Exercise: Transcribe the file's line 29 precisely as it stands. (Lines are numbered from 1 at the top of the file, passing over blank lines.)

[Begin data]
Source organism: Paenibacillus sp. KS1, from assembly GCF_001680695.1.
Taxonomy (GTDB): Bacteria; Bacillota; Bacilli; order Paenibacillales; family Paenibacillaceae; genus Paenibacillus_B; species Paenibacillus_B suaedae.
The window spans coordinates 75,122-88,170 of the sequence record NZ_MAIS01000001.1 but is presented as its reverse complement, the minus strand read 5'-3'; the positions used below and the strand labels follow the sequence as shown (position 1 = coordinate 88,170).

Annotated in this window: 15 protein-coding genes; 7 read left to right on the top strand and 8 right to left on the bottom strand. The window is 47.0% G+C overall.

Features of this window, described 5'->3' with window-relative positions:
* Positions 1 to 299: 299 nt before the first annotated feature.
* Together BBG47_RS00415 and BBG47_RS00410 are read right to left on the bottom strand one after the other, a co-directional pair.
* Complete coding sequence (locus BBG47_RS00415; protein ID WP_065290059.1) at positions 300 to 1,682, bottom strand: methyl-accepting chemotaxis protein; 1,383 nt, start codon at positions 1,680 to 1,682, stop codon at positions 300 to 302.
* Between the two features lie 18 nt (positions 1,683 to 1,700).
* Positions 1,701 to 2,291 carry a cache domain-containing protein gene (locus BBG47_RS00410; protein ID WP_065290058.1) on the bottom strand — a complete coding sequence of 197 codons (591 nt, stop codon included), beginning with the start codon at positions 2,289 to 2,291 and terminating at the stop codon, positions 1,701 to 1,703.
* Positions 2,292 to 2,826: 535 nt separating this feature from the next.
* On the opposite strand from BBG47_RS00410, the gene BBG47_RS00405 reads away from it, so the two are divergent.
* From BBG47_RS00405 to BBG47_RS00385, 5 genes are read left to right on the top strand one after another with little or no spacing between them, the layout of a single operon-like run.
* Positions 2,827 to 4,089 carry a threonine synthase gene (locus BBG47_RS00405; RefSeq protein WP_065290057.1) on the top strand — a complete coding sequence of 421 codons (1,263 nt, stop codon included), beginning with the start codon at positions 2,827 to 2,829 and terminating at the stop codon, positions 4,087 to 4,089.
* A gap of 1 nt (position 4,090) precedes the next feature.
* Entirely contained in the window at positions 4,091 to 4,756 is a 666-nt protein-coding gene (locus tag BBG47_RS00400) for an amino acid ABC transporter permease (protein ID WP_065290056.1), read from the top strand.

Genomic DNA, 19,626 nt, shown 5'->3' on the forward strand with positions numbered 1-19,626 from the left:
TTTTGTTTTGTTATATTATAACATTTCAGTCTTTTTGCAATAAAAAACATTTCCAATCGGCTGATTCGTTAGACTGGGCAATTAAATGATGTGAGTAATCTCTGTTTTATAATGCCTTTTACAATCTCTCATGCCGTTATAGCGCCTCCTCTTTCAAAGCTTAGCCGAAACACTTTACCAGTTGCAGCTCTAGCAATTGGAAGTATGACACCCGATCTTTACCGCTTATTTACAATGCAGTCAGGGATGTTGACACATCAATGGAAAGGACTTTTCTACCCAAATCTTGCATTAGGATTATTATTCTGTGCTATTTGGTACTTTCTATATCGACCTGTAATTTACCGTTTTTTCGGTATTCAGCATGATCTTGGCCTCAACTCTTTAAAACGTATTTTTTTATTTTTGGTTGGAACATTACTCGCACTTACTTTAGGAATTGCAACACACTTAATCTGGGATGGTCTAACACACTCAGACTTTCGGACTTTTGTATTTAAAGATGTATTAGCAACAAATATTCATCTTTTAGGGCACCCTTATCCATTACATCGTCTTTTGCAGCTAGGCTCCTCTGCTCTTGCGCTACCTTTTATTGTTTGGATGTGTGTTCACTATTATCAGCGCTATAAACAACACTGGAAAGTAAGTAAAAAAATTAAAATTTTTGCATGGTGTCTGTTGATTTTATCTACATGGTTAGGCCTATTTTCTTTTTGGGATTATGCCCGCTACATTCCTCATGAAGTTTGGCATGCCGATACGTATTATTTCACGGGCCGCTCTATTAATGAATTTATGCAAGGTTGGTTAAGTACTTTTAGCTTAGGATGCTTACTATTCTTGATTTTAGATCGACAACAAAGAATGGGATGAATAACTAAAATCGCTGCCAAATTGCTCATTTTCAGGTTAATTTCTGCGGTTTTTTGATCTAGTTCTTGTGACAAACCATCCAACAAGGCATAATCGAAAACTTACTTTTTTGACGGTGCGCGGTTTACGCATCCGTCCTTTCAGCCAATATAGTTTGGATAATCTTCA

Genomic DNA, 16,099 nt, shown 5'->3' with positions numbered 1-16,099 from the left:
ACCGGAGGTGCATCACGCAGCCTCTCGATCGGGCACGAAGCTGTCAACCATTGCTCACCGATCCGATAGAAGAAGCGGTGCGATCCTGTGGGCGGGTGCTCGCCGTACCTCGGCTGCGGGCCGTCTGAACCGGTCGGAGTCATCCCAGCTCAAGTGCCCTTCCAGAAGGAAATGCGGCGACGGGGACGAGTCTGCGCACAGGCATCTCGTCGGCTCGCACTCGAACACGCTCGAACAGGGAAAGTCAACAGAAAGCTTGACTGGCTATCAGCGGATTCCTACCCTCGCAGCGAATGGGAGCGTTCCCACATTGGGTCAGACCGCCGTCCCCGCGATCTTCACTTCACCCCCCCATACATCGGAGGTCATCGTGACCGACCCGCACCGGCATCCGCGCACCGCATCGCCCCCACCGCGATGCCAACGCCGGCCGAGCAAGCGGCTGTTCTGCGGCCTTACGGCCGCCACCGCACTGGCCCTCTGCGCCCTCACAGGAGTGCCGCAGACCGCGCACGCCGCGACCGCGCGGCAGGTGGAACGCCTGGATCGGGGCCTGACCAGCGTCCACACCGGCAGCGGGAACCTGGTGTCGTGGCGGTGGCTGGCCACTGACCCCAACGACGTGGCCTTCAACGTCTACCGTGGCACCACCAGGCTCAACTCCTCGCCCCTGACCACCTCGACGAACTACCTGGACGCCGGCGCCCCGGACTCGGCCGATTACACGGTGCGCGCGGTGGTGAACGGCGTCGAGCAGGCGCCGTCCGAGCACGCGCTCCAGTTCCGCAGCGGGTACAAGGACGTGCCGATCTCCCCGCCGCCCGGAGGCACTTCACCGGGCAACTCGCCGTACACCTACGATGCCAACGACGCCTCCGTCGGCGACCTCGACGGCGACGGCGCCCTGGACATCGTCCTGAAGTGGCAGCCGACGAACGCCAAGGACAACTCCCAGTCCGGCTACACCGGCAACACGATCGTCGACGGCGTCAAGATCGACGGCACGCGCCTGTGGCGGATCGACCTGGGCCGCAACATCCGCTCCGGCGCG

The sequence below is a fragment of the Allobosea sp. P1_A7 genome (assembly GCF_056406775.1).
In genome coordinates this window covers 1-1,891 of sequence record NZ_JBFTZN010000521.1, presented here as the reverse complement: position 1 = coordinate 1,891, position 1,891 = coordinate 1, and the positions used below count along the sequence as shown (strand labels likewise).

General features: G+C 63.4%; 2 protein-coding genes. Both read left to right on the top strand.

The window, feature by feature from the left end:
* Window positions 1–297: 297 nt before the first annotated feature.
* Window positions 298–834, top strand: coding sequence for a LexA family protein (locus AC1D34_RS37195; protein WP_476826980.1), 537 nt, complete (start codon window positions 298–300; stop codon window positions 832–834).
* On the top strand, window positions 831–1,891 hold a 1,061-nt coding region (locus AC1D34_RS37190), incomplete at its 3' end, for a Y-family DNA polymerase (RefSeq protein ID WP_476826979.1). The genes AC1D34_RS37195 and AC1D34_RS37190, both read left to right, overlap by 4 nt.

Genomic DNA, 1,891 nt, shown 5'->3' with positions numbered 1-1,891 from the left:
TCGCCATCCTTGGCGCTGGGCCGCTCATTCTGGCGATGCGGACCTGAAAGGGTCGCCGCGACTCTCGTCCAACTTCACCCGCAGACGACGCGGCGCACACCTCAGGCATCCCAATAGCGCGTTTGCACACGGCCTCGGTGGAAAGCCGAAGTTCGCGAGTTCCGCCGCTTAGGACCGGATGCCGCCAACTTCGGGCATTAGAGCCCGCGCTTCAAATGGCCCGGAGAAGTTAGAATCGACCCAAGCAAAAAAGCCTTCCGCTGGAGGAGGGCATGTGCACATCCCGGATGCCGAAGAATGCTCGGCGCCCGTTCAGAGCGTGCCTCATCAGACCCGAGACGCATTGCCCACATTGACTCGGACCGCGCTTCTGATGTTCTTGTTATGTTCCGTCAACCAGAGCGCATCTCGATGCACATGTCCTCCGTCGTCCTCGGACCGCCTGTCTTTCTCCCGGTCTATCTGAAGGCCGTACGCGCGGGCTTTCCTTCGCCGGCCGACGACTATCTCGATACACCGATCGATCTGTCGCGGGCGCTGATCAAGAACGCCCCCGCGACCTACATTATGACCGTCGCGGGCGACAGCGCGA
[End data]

TCGCCATCCTTGGCGCTGGGCCGCTCATTCTGGCGATGCGGACCTGAAAGGGTCGCCGCGACTCTCGTCCAACTTCACCCGCAGACGACGCGGCGCACACCTCAGGCATCCCAATAGCGCGTTTGCACACGGCCTCGGTGGAAAGCCGAAGTTCGCGAGTTCCGCCGCTTAGGACCGGATGCCGCCAACTTCGGGCATTAGAGCCCGCGCTTCAAATGGCCCGGAGAAGTTAGAATCGACCCAAGCAAAAAAGCCTTCCGCTGGAGGAGGGCATGTGCACATCCCGGATGCCGAAGAATGCTCGGCGCCCGTTCAGAGCGTGCCTCATCAGACCCGAGACGCATTGCCCACATTGACTCGGACCGCGCTTCTGATGTTCTTGTTATGTTCCGTCAACCAGAGCGCATCTCGATGCACATGTCCTCCGTCGTCCTCGGACCGCCTGTCTTTCTCCCGGTCTATCTGAAGGCCGTACGCGCGGGCTTTCCTTCGCCGGCCGACGACTATCTCGATACACCGATCGATCTGTCGCGGGCGCTGATCAAGAACGCCCCCGCGACCTACATTATGACCGTCGCGGGCGACAGCGCGA